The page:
Microsoft SQL Server Tips Series: Database Size

Ray HuangI already provided some reasons why you see this error in the Control Panel in a previous blog post:


so I won’t bore you with the details again.  Instead, I will be covering another error that is thrown and trapped on the back end:

MODIFY FILE failed. Size is greater than MAXSIZE.

Your database add-on space is capped depending on the type of database you ordered and how much extra disk space you purchased.  You can view the maximum size of your database using the tools in the DiscountASP.NET Control Panel by clicking on the MS SQL Manager link under the Database Management section in the menu to your left:


Your transaction log disk space is also capped at 1000 MB (1 GB).  Below are instructions on how to create and fix the problem.

How You Can Create the Problem

As in my last tutorial, I will be using the AdventureWorks database in this example.  First, I’ll attach both the database and log file to my local SQL Server instance.


Next, right click on the database and select Properties.  Go to the Files section and notice the initial size.


Go ahead and change these values to 500 and 1500, respectively, and click on OK.


Backup the database, upload it and try to restore it using the tools in the DiscountASP.NET Control Panel.  A base SQL Server 2005 database is 300 MB and the transaction log size is 1000 MB, so it will fail when you try to perform the restore and throw the error mentioned earlier.

Now, if you had only set the primary data file (.mdf) to 500 and left the transaction log (.ldf) with a value under 1000 MB and tried restoring to a higher version such as SQL Server 2012, it will work because the newer versions have a higher base value.  This problem will also create itself naturally as your database grows and fills up with data, or if you issue too many SQL commands in an instance, causing the transaction log to fill up too quickly.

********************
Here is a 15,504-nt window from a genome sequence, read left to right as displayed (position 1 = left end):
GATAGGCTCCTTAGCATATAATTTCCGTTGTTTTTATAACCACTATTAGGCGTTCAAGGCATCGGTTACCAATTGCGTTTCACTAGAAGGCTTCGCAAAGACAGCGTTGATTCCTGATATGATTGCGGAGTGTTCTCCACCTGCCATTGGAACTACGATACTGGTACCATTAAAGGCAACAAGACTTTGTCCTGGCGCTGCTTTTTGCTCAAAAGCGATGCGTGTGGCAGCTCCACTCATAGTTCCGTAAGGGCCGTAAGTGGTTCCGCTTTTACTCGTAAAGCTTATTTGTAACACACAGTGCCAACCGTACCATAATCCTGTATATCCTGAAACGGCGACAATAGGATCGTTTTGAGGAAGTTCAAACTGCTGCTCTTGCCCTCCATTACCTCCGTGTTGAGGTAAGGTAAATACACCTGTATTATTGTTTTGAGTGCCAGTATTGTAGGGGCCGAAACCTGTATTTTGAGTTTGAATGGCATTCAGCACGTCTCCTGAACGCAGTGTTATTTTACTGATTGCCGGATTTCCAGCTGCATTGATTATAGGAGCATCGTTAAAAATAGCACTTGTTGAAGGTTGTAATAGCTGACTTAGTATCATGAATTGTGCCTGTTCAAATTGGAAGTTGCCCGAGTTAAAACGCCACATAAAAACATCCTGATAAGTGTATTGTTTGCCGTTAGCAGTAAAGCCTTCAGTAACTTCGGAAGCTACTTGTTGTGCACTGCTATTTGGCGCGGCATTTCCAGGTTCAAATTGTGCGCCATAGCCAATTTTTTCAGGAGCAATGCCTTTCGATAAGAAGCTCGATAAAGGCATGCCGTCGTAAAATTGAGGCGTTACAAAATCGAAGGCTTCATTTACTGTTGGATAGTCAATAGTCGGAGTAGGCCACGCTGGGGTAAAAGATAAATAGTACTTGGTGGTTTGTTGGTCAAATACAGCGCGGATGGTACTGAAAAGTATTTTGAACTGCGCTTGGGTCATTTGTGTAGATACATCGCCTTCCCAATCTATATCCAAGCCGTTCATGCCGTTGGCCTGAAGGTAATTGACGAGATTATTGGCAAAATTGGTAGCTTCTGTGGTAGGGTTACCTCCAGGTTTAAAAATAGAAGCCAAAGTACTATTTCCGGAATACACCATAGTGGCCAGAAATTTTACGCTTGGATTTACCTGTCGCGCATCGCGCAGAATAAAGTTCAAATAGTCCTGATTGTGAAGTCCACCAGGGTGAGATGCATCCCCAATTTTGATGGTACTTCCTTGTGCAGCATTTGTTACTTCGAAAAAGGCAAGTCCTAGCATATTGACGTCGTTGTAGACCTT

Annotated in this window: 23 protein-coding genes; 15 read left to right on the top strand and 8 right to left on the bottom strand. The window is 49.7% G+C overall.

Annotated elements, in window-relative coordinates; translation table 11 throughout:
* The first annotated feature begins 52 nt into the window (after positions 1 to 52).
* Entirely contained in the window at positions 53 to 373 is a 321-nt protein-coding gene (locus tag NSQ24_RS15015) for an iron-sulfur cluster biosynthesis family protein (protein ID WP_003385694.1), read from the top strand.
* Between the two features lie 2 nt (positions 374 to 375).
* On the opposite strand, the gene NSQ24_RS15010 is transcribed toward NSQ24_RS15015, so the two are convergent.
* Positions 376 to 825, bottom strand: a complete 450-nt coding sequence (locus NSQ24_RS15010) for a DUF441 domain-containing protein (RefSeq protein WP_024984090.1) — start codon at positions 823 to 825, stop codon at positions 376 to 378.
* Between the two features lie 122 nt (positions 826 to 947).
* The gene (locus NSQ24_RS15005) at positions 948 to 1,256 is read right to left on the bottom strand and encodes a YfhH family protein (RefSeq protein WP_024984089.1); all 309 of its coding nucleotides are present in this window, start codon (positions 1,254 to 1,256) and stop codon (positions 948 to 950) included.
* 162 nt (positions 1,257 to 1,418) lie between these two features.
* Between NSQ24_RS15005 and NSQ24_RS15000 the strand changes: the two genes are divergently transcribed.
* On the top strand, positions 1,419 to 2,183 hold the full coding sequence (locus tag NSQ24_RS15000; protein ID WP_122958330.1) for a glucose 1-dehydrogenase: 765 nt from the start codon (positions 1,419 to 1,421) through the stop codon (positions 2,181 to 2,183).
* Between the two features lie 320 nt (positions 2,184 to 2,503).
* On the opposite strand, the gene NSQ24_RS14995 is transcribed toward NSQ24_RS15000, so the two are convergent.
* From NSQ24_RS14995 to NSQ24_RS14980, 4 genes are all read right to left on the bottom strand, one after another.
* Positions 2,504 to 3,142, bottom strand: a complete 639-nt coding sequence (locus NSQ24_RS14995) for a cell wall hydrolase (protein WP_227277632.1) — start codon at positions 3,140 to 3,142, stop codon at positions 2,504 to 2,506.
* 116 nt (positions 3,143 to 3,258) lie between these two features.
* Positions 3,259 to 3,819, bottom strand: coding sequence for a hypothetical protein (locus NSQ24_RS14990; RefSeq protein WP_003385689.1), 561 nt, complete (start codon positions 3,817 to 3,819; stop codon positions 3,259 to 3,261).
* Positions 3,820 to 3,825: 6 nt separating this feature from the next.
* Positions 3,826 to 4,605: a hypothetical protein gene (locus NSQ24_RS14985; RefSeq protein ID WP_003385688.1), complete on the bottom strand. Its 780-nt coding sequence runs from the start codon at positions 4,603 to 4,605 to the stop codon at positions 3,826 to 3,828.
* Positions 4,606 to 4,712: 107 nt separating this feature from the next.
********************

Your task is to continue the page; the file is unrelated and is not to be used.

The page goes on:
The Solution

The solution is fairly simple.  You can try recovering unused database space by shrinking it.  Right click on your local database instance and select Tasks -> Shrink -> Database.  You can also shrink your database by opening a New Query window in SQL Server Management Studio and executing this SQL Statement:


For example:


You can check the new values in the Initial Size (MB) column by right clicking on the database, selecting Properties and then Files.  Make sure the Initial Size (MB) of the primary data file is less than the value found in the DiscountASP.NET Control Panel and that the Initial Size (MB) of the transaction log file is less than 1000 MB (1 GB).  If the Initial Size (MB) of the primary data file is greater after you shrink it, then that means you just need to order more SQL Server disk space.

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